It’s difficult to think positively these days.
But with great honor, and the zechut of welcoming our brand-new great-granddaughter, born October 13 and named in shul today, I must look out the window and see that there are some rays of sunshine visible through the oppressive and dark clouds. And indeed there are.
Our beautiful Sophie has brought them to us.
First, to us, is her remarkable arrival, a full month early. From this I deduce that she will be a dynamo, a girl, then woman, on the run, eager to get the job done, full speed ahead. Don’t procrastinate. Dispense with all the planning. Here I am, she will say, hineni, ready to learn and play and love and laugh and be integral to two quite large, seriously committed Jewish families, Ima’s and Abba’s. It sounded, she thought from her room in the womb, like there was lots of stuff going on. Time to join.
With the powers of Zoom and the internet, as well as in person, Sophie’s relatives lined up to greet her in Israel, India, New York, New Jersey, Maryland, Connecticut, and Massachusetts, each awestruck, as the loving response to a new baby always is. Of course. It’s a miracle. It’s always a miracle. I see her face, and it is beautiful, like her mother’s but with a strong resemblance to her father as well. I look at her hands and wonder what she will become. Her fingers are long. A pianist? A surgeon? I rush ahead and dream about her future. May it be long and bright and healthy and filled with joy and meaning and accomplishment. May she never know the ordeal that our people are enduring right now, and how badly we need this happy moment. Thank you, Sophie!
I look forward with the highest hopes for her soon to meet Uncle Aaron, her father’s youngest brother. At this time Aaron, the fifth of five sons, and his fellow tzanchanim, paratroopers, are stationed somewhere in Israel. We do not know what the plans for their unit are to be, but may he safely complete his mission, along with all of his fellow chayalim in the Israel Defense Forces. And we hope and pray that Sophie’s birth coincides with the total destruction of the evil forces of Chamas. That will certainly be good news.
Surely, there is other good news. A little while ago, we were in Manhattan and we saw a beautiful and serendipitous phenomenon. A young man was loading his travel gear into a taxi, and we guessed he was one of the thousands of Jews rushing to Israel, to deliver goods and to rejoin their army units. As we passed the taxi, still loading, we could see his many packages with their Hebrew writing. I hollered out to him, “B’hatzlecha.” He smiled and made a victory sign, a real-life living emoji. It is an amazing accomplishment that in our troubles, fit and able young people, mostly men who have completed IDF service and are now miluimniks (reservists), are racing to Israel to serve. No matter that they may have many plans for the here and now. No matter that their very lives may be at stake. School to finish. Children. Careers that do better when not disrupted. All of it will be frozen in time, and they will board charter flights or El Al, and jet out to Ben Gurion Airport, to rejoin IDF units. They are heading back to the homeland to do what has to be done. And it will be done! Thy will be done!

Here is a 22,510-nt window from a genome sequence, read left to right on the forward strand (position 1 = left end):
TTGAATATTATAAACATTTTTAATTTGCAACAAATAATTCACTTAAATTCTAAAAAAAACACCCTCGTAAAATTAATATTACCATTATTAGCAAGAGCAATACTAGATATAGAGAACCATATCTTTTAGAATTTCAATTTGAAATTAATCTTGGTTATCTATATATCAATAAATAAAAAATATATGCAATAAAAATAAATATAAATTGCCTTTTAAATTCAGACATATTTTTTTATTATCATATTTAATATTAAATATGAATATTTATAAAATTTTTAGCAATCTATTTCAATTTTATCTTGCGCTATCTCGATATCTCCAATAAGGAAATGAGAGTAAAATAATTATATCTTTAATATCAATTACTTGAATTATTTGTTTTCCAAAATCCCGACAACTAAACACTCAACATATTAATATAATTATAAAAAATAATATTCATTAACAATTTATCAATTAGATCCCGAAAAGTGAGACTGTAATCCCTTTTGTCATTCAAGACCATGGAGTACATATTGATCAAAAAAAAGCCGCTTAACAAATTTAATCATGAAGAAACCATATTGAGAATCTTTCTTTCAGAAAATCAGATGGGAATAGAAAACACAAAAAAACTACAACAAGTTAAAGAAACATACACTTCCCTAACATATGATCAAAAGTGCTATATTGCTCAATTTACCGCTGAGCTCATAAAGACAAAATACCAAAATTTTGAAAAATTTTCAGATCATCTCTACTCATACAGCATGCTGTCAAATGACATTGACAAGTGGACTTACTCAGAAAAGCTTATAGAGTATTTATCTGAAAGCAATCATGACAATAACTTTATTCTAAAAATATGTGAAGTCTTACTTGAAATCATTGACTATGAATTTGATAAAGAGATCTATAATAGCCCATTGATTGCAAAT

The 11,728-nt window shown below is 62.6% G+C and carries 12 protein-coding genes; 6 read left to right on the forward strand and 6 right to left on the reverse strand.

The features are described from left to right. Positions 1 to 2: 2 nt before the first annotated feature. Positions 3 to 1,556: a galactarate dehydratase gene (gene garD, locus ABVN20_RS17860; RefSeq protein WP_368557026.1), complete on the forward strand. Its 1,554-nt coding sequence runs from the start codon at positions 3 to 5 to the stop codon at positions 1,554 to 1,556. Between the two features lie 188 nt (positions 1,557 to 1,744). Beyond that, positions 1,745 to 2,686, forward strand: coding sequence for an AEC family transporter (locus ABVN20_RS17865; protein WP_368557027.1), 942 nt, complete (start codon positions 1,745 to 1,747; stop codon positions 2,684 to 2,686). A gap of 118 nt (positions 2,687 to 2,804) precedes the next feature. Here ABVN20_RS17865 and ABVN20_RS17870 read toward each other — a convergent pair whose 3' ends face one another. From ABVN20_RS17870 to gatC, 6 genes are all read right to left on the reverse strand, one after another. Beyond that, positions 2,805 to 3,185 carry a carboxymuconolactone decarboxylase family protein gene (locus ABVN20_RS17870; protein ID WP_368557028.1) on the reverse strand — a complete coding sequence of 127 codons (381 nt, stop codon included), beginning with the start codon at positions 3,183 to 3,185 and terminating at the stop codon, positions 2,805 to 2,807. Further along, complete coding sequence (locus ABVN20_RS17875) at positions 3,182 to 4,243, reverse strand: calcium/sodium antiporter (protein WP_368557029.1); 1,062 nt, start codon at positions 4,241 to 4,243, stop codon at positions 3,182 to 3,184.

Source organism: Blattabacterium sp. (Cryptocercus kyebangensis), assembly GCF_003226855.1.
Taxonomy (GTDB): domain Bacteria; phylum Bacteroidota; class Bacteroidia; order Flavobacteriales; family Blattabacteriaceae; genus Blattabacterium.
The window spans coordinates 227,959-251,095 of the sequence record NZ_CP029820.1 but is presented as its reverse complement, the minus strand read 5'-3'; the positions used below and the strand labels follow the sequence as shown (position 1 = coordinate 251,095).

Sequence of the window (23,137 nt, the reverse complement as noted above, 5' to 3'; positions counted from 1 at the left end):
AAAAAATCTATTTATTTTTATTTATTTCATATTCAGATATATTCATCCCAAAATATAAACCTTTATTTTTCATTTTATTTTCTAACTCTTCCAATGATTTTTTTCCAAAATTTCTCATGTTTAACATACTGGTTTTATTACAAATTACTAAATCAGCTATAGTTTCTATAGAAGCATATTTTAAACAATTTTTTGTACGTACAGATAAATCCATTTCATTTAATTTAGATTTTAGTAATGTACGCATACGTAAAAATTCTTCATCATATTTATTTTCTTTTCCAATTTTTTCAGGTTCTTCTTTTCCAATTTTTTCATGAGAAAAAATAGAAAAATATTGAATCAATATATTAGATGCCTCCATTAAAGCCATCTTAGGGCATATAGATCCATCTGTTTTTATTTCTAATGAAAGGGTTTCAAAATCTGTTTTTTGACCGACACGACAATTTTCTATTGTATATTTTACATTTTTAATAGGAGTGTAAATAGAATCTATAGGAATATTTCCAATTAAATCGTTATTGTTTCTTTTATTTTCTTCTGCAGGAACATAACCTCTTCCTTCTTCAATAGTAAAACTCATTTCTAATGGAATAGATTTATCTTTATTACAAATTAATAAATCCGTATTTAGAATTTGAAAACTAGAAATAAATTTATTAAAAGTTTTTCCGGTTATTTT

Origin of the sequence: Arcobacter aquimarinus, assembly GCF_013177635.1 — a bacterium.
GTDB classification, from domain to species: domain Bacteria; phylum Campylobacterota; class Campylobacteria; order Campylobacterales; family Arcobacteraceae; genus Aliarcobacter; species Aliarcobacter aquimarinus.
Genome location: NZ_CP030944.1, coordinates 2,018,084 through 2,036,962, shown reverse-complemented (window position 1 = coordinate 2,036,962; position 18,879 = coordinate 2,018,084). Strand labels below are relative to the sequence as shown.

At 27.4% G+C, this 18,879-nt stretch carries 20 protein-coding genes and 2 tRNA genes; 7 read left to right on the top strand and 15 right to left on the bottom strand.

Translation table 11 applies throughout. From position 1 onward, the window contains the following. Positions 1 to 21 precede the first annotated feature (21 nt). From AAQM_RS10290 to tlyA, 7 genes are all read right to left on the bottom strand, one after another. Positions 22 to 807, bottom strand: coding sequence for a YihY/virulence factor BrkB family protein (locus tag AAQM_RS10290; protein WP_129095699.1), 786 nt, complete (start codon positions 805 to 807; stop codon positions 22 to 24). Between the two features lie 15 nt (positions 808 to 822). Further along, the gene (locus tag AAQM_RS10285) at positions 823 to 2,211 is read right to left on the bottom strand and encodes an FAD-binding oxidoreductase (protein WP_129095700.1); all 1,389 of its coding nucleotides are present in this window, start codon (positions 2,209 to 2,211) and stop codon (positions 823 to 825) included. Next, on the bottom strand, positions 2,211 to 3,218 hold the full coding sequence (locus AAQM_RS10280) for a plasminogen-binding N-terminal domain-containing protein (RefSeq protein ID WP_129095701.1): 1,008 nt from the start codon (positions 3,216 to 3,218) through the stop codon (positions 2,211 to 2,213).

And the news of our people’s togetherness, at least at this moment, is remarkable. To paraphrase Kohelet, there is a time for anger and a time for peace. There is a time to loathe and a time to love. Now we are in unity, seriously settling the score with a vicious enemy. Soon we will be victorious, capable of uniting and hugging one another. Then we will, once again, have time to argue! We Jews always have something to argue about. But not now!
Something else amazing is going on in the spirit of our one-ness. Here’s an example. Our daughter Pam and her husband Matt are the owners of a magnificent Jerusalem penthouse, with breathtaking views from an expansive merpesit, all set up with an enormous kosher kitchen, outfitted with the latest in equipment. Since they had just returned to New Jersey prior to any inkling of war, the apartment is now unoccupied. Not for long, however. They are lending it, with no charge and no contracts, to a couple from the South of Israel, near Gaza, for as long as is needed. This is a gift, and the other couple is being treated like family. A majestic and superbly gracious act!
Many families who live part of the year elsewhere are doing similar acts of chesed. And chesed is precisely what this is. We could not be prouder of our family and of all those others whose generosity is so exceptional.
There is a Facebook Group to which I belong. It’s called Secret Jerusalem. Even in the absence of war, people request free lodging, Shabbat meals, and other services. The positive responses are simply inspirational, even in peacetime. But, in this time of shattered shalom, the sheer magnanimity of these hosts is astounding. We are one. Really and truly.
What other good news is there to share? How about our own United States? I’m proud to be an American. Joe Biden has led the nation into a full-throated, uniquely American total support of Israel, and issued stark condemnation, without hint of subterfuge or subtlety, of Chamas. Thank you, President Biden. You’ve got our back! Thank you thank you thank you.
As for me, I’m a proud grandmother of a chayal, a proud Jew, a proud Israeli, and a proud American. I just couldn’t be prouder!
So, is there good news? Yes indeed. Is there more needed? Emphatically, yes indeed. We await the safe return of Aaron, heralding the successful conclusion of this dreadful war. After all, Aaron has to meet Sophie.
You can reach me at email@example.com.
Rosanne Skopp of West Orange is a wife, mother of four, grandmother of 14, and great-grandmother of three. She is a graduate of Rutgers University and a dual citizen of the United States and Israel. She is a lifelong blogger, writing blogs before anyone knew what a blog was!